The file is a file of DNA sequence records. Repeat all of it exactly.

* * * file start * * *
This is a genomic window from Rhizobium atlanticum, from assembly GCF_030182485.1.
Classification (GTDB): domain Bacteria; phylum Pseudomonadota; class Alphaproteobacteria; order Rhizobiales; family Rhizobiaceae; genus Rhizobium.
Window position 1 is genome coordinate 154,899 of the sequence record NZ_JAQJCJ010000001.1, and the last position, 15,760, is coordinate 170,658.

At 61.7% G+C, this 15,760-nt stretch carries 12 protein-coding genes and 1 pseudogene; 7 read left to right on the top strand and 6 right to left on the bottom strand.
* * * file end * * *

This is a genomic window from Rhizobium atlanticum, from assembly GCF_030182485.1.
Classification (GTDB): domain Bacteria; phylum Pseudomonadota; class Alphaproteobacteria; order Rhizobiales; family Rhizobiaceae; genus Rhizobium.
Window position 1 is genome coordinate 154,899 of the sequence record NZ_JAQJCJ010000001.1, and the last position, 15,760, is coordinate 170,658.

At 61.7% G+C, this 15,760-nt stretch carries 12 protein-coding genes and 1 pseudogene; 7 read left to right on the top strand and 6 right to left on the bottom strand.